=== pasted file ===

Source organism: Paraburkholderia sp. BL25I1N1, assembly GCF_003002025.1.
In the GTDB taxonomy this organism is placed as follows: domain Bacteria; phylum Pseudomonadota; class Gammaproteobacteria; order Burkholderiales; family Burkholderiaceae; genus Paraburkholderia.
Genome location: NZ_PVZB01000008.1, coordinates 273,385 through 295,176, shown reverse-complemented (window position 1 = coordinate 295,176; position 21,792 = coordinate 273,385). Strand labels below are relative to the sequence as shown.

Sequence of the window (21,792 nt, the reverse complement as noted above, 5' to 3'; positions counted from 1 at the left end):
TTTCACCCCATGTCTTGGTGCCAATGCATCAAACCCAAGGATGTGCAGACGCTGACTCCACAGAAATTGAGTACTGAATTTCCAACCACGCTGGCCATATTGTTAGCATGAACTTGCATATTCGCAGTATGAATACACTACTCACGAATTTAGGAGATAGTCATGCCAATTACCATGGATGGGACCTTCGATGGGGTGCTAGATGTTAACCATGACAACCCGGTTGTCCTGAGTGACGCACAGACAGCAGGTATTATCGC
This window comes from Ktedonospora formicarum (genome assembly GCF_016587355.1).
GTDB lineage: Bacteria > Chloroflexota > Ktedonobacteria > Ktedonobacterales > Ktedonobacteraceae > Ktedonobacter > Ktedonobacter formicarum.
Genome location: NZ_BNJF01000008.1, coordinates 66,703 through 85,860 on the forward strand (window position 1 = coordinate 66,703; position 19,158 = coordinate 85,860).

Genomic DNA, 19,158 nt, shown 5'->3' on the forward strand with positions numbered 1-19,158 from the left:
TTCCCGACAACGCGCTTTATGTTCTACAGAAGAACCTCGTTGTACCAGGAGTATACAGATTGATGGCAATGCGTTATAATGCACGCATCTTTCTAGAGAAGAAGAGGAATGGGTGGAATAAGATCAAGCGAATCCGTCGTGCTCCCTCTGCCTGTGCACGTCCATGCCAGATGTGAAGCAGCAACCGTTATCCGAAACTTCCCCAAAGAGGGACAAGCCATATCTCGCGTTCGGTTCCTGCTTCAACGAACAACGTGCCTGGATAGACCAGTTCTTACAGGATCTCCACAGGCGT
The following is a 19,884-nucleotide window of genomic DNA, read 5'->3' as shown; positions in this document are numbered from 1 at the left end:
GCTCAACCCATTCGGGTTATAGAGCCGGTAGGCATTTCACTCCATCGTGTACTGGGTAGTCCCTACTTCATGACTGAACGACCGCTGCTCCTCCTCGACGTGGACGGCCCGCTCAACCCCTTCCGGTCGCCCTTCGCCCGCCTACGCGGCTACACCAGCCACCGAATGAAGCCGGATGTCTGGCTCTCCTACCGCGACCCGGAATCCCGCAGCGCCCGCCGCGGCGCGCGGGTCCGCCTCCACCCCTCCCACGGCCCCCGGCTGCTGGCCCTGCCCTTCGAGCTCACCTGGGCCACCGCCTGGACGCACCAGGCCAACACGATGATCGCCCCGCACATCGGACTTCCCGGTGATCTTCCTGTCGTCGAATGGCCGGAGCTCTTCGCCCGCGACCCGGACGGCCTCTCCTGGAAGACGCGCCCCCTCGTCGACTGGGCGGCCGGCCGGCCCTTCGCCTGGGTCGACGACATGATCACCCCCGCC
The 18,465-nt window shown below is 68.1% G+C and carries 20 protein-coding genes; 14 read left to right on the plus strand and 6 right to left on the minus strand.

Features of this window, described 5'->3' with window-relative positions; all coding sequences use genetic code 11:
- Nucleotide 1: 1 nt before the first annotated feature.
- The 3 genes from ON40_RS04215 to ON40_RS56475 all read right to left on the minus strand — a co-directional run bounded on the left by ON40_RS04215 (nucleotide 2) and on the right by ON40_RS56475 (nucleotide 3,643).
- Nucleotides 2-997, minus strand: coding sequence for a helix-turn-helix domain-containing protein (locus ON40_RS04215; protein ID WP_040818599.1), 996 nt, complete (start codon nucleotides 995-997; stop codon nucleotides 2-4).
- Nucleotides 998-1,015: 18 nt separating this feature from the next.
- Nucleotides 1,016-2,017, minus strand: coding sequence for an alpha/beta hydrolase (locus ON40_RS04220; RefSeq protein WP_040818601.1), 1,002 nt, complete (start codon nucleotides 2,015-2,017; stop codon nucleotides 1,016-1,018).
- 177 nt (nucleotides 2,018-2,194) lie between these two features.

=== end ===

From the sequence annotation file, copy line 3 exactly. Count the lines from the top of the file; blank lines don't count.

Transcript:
Genome location: NZ_PVZB01000008.1, coordinates 273,385 through 295,176, shown reverse-complemented (window position 1 = coordinate 295,176; position 21,792 = coordinate 273,385). Strand labels below are relative to the sequence as shown.